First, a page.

Salt Lake City Utilities
You should also factor your utilities into the budget you set for your Salt Lake City cost of living. Research from Numbeo shows that a basic utility bill for a 915 sq ft apartment in Salt Lake City will average $131.47 a month. The estimated cost includes electricity, heating, cooling, water, and garbage. If you want Internet (60 Mbps or More, Unlimited Data, Cable/ADSL), add another $61.52 to bring your total up to $192.99 a month.
Salt Lake City Fitness and Entertainment
Salt Lake City's mountainous backdrop makes it a gorgeous place for biking and walking. Head Downtown to Liberty Park or get out of the city to the nearby Alta Ski Area or Fifth Water Hot Springs. If your workouts require equipment, or you're interested in taking some group classes, plan to pay $31.36 in monthly membership fees. To compare, a gym membership in San Francisco will run $83.36 per month on average. Setting up a small home gym in your apartment is an excellent way to save some money.
Salt Lake City also offers classic entertainment options like cinemas. Going on a date to see the latest blockbusters will cost you $12 per ticket, plus drinks and popcorn. Movie theater tickets in New York are priced at $16, while in San Francisco, you'll also pay $15.
Other Expenses to Consider in Salt Lake City
There's good news for Salt Lake City newcomers looking to save a little money. All taxpayers in the state of Utah pay a 4.95% state income tax rate, regardless of their filing status or income tier. None of the state's cities have a local income tax. Utah does not have an inheritance or estate tax either, and property and sales taxes are relatively low compared to the national average.
Recommended Salary in Salt Lake City
There is a technique to figuring out how much you should earn to live in Salt Lake City called the 30% rule. The rule stipulates you should spend no more than 30% of your gross income on rent. To live comfortably in a one-bedroom apartment, you should shoot for an income of at least $55,404 a year or $26.56 an hour. For a two-bedroom apartment, you'll need to earn at least $79,740 a year or $38.34 an hour.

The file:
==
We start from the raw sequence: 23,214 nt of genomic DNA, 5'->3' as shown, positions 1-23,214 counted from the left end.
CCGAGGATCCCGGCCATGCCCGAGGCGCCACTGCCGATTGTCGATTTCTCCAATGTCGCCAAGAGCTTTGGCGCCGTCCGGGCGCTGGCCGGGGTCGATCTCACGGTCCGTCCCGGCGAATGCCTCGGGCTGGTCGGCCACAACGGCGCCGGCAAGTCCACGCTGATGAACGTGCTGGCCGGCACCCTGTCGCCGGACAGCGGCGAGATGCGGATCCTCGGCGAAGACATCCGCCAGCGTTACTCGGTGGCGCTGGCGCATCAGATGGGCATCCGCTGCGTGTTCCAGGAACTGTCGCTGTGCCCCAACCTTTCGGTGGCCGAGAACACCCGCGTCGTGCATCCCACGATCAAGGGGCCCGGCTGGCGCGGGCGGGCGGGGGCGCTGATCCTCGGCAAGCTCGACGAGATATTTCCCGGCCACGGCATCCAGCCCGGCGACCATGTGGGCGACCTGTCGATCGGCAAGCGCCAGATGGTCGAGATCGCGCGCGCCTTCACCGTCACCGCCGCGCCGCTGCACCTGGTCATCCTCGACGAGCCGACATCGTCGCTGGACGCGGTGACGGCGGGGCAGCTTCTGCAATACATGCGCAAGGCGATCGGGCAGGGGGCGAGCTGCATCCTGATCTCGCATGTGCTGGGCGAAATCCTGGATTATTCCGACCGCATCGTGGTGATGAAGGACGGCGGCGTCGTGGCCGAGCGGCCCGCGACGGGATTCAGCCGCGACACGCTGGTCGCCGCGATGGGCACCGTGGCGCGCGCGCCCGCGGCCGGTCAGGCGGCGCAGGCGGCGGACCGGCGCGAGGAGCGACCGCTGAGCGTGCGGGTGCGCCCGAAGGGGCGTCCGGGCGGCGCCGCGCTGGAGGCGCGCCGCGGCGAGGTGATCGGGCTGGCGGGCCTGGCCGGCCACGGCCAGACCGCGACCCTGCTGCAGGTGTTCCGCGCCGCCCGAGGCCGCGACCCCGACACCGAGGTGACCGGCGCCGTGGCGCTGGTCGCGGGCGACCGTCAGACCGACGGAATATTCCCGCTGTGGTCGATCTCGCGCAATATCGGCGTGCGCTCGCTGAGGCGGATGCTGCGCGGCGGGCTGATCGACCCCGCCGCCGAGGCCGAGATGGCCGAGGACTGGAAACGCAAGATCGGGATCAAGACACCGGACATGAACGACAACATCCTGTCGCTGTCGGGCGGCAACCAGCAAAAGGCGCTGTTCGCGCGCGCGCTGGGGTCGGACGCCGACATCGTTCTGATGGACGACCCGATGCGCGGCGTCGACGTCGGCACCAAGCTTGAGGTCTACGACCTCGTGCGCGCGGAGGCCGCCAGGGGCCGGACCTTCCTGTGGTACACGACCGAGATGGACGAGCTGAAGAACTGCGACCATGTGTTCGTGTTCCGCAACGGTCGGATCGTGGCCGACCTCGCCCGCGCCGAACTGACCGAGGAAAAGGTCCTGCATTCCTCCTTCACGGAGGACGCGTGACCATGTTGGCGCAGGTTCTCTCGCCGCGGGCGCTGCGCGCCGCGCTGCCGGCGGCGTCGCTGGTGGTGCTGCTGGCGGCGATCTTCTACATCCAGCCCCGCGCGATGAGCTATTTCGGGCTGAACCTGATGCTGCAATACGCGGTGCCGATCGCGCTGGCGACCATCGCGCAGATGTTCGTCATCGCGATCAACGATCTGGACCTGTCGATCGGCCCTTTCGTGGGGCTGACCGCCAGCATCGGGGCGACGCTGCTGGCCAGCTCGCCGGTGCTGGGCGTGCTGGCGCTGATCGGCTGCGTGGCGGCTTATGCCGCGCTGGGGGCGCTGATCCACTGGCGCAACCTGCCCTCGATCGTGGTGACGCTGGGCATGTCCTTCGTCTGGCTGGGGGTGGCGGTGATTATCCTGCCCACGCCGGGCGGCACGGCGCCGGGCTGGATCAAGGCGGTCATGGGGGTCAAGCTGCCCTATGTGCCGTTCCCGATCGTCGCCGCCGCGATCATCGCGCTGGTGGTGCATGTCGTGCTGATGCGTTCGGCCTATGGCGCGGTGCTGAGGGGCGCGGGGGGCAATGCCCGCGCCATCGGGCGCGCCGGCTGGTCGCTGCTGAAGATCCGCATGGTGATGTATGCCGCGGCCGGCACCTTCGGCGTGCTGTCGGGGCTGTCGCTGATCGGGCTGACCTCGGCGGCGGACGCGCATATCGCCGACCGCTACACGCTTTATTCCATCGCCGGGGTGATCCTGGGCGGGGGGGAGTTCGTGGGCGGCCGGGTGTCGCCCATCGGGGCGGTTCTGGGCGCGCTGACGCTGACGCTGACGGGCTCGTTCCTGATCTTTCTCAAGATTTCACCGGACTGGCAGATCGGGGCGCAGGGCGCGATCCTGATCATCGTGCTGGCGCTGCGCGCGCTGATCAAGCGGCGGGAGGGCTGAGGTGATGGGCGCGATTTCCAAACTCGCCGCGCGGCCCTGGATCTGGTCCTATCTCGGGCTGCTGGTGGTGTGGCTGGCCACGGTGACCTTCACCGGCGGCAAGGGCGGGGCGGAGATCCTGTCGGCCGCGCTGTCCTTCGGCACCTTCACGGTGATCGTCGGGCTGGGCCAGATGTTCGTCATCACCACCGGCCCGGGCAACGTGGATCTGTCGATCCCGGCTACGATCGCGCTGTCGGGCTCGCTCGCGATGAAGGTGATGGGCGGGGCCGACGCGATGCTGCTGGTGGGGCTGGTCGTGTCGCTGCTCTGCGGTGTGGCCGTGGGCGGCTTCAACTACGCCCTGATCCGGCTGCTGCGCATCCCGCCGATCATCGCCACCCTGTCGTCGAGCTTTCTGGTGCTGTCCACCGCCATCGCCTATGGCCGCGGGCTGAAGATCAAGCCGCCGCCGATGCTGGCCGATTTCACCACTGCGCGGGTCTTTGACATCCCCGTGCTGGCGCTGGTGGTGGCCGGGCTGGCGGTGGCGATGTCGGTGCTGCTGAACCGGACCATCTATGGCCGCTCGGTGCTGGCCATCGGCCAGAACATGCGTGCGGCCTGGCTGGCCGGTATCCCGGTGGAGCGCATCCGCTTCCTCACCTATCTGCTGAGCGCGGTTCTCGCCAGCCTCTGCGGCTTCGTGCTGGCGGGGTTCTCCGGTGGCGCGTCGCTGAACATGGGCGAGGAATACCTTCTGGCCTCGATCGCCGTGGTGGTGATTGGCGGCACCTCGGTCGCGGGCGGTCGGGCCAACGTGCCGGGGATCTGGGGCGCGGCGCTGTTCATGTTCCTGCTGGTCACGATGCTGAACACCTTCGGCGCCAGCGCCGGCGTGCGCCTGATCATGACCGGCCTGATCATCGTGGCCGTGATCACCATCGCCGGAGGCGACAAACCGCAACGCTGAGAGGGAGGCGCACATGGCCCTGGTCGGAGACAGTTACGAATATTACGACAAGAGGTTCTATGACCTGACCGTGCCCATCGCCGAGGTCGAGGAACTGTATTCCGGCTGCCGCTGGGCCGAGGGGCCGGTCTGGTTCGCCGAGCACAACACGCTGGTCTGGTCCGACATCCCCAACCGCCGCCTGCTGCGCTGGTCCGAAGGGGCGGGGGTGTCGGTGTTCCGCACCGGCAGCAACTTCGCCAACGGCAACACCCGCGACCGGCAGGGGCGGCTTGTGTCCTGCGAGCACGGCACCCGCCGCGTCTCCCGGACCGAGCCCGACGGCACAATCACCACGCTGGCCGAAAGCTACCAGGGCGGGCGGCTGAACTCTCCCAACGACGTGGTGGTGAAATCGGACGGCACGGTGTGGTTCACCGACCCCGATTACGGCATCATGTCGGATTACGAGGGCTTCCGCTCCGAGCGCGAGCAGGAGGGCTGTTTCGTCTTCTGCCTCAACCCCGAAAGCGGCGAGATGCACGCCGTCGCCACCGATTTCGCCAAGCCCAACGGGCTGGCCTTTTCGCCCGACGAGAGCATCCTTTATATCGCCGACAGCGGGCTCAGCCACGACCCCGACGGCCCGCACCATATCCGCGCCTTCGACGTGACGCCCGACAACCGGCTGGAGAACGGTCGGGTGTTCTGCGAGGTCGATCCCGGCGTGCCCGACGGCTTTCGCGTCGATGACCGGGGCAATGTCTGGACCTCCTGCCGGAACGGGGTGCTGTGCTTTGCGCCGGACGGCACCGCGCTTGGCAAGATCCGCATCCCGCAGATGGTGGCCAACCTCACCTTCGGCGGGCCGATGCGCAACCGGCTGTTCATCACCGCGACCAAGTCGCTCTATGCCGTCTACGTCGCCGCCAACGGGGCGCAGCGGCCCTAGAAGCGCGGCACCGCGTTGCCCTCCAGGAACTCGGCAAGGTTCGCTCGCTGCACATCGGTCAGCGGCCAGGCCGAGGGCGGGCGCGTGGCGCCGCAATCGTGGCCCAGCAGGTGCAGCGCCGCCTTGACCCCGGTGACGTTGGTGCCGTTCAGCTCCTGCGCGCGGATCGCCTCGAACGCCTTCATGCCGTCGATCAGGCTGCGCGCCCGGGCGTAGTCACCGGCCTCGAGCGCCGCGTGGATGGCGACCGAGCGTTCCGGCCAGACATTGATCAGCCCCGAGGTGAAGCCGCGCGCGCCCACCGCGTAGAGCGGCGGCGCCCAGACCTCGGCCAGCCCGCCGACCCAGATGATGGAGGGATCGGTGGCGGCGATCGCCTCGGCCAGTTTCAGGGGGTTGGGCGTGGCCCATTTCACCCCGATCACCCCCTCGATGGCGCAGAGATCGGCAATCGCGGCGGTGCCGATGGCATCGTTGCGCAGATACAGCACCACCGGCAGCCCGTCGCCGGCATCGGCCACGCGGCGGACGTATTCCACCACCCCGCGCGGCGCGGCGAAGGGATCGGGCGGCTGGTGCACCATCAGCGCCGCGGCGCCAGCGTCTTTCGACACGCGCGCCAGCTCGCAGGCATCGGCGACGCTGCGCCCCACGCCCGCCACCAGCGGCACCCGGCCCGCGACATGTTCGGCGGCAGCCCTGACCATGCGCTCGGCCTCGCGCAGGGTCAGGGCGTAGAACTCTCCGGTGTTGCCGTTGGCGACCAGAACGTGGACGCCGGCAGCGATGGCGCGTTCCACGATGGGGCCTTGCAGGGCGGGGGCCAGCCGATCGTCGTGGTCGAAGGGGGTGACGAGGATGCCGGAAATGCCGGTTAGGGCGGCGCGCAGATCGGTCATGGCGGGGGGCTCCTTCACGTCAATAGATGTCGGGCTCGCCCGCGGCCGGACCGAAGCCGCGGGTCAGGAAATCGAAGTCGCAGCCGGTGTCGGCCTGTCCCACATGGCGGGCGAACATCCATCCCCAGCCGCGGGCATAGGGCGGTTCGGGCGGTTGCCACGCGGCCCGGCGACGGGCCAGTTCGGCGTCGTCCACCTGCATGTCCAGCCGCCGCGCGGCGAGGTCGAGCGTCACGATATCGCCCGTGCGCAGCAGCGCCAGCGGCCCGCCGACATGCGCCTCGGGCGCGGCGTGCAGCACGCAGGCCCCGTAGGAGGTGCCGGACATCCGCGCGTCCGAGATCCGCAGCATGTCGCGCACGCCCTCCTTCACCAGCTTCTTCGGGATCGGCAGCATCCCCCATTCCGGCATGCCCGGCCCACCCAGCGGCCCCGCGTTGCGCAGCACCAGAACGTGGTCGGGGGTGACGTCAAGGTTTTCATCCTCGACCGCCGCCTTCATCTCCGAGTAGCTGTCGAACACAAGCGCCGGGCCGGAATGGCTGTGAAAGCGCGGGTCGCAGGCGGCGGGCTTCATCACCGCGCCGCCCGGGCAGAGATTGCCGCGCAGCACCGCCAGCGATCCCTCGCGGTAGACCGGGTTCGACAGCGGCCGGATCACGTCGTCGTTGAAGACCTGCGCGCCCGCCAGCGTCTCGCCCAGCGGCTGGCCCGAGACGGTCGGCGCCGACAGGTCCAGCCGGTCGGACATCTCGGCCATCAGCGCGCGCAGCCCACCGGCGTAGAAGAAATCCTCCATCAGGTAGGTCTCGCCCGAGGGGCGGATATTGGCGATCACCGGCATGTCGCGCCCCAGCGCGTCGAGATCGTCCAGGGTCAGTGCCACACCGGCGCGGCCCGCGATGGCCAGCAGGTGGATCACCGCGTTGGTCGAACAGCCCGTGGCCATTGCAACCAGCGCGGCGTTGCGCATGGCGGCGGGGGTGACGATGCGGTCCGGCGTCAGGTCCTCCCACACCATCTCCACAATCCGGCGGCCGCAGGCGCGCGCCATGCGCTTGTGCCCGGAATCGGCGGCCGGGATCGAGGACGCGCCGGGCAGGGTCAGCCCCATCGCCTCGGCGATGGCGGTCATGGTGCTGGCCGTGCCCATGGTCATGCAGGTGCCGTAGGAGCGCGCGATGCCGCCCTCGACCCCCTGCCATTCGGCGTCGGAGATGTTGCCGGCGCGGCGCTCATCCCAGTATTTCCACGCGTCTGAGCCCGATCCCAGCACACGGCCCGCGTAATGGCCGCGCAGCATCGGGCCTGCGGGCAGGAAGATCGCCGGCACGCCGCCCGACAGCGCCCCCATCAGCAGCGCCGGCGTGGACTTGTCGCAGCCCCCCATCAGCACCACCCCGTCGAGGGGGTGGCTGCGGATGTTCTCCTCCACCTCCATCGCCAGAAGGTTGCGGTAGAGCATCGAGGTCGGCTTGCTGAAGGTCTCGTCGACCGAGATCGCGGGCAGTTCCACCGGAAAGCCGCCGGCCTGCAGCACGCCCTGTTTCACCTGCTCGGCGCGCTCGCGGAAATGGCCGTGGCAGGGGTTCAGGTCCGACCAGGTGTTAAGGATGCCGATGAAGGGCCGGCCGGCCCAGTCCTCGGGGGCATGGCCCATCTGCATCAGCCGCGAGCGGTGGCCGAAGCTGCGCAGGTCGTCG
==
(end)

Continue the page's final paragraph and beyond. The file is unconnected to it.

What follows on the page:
The average salary you should shoot for is different from the living wage. The "living wage," or the minimum amount of money needed to live above the poverty threshold, is $15.07 per hour in Salt Lake City for a full-time employed individual. The median income in Salt Lake City is $60,676, as reported by the Census Bureau in 2019. By comparison, the median income is $71,621 in the rest of Utah.
There are still affordable Salt Lake City neighborhoods and places outside the city to fit your paycheck. If you want to live Downtown or near urban amenities, shoot for a healthy salary to accommodate the lifestyle.
A 45 minute drive outside of Salt Lake City will take you to Provo, which is the best city for remote workers. If you're interested in living in a place that's perfect for the remote work environment and nearby somewhere with an affordable cost of living, Provo might be for you!
If you're interested in learning more about the cost of living in Utah, read our blog!
Now that you know the ins and outs of the cost of living in Salt Lake City, you can start your apartment hunt. Start your Salt Lake City apartment search today with this quiz!